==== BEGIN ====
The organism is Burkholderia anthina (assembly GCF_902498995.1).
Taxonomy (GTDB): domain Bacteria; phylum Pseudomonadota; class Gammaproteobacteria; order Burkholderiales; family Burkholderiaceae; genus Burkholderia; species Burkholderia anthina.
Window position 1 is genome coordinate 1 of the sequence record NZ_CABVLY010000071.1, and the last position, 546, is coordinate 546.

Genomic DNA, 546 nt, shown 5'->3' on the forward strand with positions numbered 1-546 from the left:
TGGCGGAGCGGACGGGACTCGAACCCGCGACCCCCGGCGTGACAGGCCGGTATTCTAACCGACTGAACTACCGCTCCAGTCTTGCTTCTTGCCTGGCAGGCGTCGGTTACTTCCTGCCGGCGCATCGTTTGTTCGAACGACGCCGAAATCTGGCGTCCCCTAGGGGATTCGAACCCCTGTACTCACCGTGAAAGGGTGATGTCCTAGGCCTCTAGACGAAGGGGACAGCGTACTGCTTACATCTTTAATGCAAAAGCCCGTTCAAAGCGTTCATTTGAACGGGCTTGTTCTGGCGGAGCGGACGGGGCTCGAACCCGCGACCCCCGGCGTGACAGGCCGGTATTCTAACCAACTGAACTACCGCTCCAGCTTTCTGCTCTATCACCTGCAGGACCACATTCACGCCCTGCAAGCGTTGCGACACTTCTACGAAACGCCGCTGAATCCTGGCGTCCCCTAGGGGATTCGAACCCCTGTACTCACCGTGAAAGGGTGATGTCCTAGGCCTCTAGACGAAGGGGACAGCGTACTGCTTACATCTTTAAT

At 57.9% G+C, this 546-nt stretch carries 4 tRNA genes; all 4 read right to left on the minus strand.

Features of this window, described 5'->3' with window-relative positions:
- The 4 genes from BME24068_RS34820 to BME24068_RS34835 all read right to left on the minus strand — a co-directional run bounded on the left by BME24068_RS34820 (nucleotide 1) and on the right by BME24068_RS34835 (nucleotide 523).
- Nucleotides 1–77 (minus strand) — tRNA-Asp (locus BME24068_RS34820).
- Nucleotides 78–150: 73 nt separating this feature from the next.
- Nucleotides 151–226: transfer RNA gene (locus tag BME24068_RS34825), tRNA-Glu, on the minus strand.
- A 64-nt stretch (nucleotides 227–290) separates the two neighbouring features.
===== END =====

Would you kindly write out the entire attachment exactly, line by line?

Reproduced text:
The organism is Burkholderia anthina (assembly GCF_902498995.1).
Taxonomy (GTDB): domain Bacteria; phylum Pseudomonadota; class Gammaproteobacteria; order Burkholderiales; family Burkholderiaceae; genus Burkholderia; species Burkholderia anthina.
Window position 1 is genome coordinate 1 of the sequence record NZ_CABVLY010000071.1, and the last position, 546, is coordinate 546.

Genomic DNA, 546 nt, shown 5'->3' on the forward strand with positions numbered 1-546 from the left:
TGGCGGAGCGGACGGGACTCGAACCCGCGACCCCCGGCGTGACAGGCCGGTATTCTAACCGACTGAACTACCGCTCCAGTCTTGCTTCTTGCCTGGCAGGCGTCGGTTACTTCCTGCCGGCGCATCGTTTGTTCGAACGACGCCGAAATCTGGCGTCCCCTAGGGGATTCGAACCCCTGTACTCACCGTGAAAGGGTGATGTCCTAGGCCTCTAGACGAAGGGGACAGCGTACTGCTTACATCTTTAATGCAAAAGCCCGTTCAAAGCGTTCATTTGAACGGGCTTGTTCTGGCGGAGCGGACGGGGCTCGAACCCGCGACCCCCGGCGTGACAGGCCGGTATTCTAACCAACTGAACTACCGCTCCAGCTTTCTGCTCTATCACCTGCAGGACCACATTCACGCCCTGCAAGCGTTGCGACACTTCTACGAAACGCCGCTGAATCCTGGCGTCCCCTAGGGGATTCGAACCCCTGTACTCACCGTGAAAGGGTGATGTCCTAGGCCTCTAGACGAAGGGGACAGCGTACTGCTTACATCTTTAAT

At 57.9% G+C, this 546-nt stretch carries 4 tRNA genes; all 4 read right to left on the minus strand.

Features of this window, described 5'->3' with window-relative positions:
- The 4 genes from BME24068_RS34820 to BME24068_RS34835 all read right to left on the minus strand — a co-directional run bounded on the left by BME24068_RS34820 (nucleotide 1) and on the right by BME24068_RS34835 (nucleotide 523).
- Nucleotides 1–77 (minus strand) — tRNA-Asp (locus BME24068_RS34820).
- Nucleotides 78–150: 73 nt separating this feature from the next.
- Nucleotides 151–226: transfer RNA gene (locus tag BME24068_RS34825), tRNA-Glu, on the minus strand.
- A 64-nt stretch (nucleotides 227–290) separates the two neighbouring features.